Titstare: Desire Isn’t The Problem, Harassment Is

Sep 10, 2013 • Technology

Disrupt is a conference hosted by the tech media giant TechCrunch. This year, their San Francisco hackathon came under fire after two programmers showcased their offering to those convened: Titstare, an app where everyone can post images of themselves looking at women’s breasts. The presentation, more comedy routine than the usual discussion of features, praised the app as a way for men to stay healthy, citing some junk science about how looking at breasts increases a man’s life and hypothesizing that a recent decrease in male life expectancy is the result of the widespread adoption of Cleava, a strip of fabric that can be worn by women over a bra to hide cleavage while donning low-cut shirts.

I’m going to start this conversation by saying that there’s nothing wrong with us for liking breasts.

Liking breasts is not problematic. Looking at breasts is not, in itself, problematic. Breasts feature in major works of art, in photography, in mainstream film and adult film. And these things are culturally significant, as well as occasionally thought-provoking, arousing and entertaining. But there’s a bit of context here: art, photography, film and porn are things that are created to be seen. People are not created to be seen. Unlike artistic creations, we are not objects to be acted upon — we are individuals. As the protagonists in our lives, we constantly choose whether we want to do this thing or that thing, go out this person or that person, go into this or that career, renew our lease on this apartment or move closer to the beach, and so on.

Put simply, there is a difference between looking at my tits when I post them on Twitter and peeking in my bedroom window. This difference is grounded in my participation — when I post my tits, I am a subject, acting to show you my tits. When you look in my window, on the other hand, you take that choice away from me and make me something that is simply acted upon — an object.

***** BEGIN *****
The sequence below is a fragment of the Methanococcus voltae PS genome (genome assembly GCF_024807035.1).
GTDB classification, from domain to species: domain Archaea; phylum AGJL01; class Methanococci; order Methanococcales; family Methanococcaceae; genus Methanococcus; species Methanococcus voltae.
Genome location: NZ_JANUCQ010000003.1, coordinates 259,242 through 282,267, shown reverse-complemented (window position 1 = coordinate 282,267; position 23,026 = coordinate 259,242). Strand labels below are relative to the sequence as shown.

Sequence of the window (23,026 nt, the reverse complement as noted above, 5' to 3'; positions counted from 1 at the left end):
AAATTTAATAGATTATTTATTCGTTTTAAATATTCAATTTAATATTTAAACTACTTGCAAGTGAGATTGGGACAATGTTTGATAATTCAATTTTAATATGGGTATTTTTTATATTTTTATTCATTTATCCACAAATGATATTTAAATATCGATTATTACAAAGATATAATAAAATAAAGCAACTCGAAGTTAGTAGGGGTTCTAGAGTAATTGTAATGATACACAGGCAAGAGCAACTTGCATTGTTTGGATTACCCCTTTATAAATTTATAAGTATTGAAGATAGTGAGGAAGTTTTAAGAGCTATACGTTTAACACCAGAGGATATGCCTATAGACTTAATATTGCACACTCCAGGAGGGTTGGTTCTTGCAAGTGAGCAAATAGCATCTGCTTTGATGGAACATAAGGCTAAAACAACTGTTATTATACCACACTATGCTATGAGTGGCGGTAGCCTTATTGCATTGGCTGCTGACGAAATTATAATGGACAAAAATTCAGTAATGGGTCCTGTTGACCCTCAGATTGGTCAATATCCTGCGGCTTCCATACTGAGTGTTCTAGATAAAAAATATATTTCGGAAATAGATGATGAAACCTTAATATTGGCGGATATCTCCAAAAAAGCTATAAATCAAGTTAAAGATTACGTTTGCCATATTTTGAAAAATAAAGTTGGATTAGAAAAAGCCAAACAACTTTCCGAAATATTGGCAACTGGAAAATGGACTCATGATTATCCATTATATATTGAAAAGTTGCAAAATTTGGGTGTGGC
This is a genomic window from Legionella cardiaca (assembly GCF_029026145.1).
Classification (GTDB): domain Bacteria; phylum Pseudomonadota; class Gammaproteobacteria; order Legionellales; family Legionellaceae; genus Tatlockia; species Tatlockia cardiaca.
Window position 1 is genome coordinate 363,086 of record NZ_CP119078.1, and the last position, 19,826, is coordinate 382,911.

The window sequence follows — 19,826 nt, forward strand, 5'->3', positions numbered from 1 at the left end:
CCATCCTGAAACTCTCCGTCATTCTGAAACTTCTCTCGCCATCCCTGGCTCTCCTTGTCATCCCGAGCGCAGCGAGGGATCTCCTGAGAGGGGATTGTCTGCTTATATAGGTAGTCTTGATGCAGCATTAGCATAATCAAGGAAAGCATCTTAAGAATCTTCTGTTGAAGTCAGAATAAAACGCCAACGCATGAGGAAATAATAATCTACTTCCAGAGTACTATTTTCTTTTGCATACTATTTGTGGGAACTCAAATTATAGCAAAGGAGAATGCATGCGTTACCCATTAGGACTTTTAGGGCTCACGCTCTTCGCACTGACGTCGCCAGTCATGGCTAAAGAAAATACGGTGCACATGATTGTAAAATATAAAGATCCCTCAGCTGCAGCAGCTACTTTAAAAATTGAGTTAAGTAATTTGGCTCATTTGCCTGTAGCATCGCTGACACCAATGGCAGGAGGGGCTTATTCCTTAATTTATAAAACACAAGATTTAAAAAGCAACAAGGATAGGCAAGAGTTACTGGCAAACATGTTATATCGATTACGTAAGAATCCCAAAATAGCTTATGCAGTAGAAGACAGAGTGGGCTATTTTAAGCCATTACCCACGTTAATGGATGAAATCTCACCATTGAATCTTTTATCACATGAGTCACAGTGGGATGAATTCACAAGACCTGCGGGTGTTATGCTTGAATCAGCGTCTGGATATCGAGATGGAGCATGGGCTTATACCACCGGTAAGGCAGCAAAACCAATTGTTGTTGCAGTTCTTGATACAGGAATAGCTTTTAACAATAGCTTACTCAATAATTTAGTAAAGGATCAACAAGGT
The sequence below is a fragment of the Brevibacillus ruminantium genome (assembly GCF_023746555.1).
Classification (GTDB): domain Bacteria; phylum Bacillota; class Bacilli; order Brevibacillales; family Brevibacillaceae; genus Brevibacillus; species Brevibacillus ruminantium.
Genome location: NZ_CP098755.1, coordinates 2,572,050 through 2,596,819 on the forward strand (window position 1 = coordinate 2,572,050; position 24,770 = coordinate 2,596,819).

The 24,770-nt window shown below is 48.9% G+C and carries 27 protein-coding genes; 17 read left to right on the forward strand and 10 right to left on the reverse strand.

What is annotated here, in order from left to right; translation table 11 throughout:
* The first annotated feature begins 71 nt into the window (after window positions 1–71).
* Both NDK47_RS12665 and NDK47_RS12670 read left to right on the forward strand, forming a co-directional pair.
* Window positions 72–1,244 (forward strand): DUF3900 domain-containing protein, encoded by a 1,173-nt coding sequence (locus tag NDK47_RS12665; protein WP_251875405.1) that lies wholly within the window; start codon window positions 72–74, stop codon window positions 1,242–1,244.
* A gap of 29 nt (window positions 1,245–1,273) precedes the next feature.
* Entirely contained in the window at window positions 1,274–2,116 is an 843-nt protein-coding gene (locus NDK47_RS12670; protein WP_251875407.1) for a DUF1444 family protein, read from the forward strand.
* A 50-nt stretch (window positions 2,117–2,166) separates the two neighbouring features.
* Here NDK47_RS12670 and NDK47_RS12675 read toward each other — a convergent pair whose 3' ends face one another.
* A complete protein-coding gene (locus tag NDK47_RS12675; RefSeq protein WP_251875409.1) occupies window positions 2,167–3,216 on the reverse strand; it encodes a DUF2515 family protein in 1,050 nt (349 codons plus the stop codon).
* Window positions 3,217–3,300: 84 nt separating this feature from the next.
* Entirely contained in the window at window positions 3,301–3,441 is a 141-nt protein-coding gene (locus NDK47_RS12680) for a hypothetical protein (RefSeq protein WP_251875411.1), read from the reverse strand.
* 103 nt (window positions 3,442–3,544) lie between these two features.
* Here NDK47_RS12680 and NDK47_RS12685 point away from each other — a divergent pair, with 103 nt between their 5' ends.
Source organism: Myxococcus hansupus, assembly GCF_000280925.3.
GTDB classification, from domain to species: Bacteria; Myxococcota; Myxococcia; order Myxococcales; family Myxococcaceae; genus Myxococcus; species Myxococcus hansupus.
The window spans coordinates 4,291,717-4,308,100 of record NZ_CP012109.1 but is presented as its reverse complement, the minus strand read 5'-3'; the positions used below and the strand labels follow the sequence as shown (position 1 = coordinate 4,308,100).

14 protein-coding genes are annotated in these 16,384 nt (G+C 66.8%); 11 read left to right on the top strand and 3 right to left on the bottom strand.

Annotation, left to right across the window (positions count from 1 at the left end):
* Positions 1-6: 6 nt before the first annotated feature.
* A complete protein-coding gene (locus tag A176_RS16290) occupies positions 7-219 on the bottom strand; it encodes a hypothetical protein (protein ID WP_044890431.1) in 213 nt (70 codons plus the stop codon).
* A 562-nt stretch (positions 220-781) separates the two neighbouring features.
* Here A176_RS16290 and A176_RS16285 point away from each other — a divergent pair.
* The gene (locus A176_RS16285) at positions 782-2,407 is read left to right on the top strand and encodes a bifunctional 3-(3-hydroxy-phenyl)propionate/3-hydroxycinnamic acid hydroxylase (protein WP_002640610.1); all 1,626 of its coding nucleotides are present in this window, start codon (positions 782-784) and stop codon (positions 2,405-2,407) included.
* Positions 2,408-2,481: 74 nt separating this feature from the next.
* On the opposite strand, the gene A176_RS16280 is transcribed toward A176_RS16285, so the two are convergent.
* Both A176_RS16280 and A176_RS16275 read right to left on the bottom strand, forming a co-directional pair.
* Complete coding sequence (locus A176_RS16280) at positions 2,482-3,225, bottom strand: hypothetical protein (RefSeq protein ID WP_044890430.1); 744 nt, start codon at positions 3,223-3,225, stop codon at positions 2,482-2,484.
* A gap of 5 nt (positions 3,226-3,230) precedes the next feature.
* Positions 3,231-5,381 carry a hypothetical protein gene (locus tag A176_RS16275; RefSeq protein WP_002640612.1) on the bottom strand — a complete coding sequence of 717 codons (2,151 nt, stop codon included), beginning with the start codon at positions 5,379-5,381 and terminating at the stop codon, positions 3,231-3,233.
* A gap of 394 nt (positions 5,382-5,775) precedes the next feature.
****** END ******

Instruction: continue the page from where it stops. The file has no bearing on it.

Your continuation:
Of course, you would never peek in my bedroom window because that is creepy and criminal. Likewise, if you saw me at a coffee shop, you probably wouldn’t stare blatantly at my tits. Staring blatantly is creepy, no matter who is doing the staring or what they’re looking at. The problem with Titstare is that in “making fun” of how guys just can’t help being creepy all the time (which should piss you off, by the way), it dismisses consent. Most of the women pictured in the selection of photos shown on the app seem unaware that, when posing for photos, they were basically being set up to take part in a tit-stare. The attitude of this app that consent isn’t really necessary is what’s wrong here.

That’s the problem with Titstare. That’s how Titstare is different from this year’s AVN nominees for porno of the year or a sext from me showing you nothing but cleav. It’s not that it’s breasts. Breasts are amazing. It’s not that breasts are being called “tits” (mileage varies, but I love “tits”). It’s not that men are sick because some of them want to look at breasts.

Titstare’s premise hinges on dismissing consent as some absurd sort of uptightness on the parts of breast-owners. “Women just aren’t that warm to it,” says co-creator David Boulton, as he and Jethro Batts try to hold back the lol.

This is what’s wrong with Titstare, right here.

This is why I don’t think TechCrunch should have lumped the apology it issued about Titstare with the other “trouble” presentation at its hackathon, Circle Shake, an app that was presented with a vivid act of air wanking. It’s not male sexuality that is the problem here. It’s consent. The masturbation stroke-ranking app is between a man and his cock (and his iPhone, I guess). That’s great. Rank away. I used to time my masturbatory sessions when I was younger. I think it’s part of getting to know your body (maybe even the extent of your OCD? I’m speaking for myself here, not you) and that’s not a bad or hateful thing.

Sadly, by putting both presentations together, TechCrunch isn’t really helping. The solution to sexual harassment isn’t banning any and all hints of sexuality, it’s banning harassment.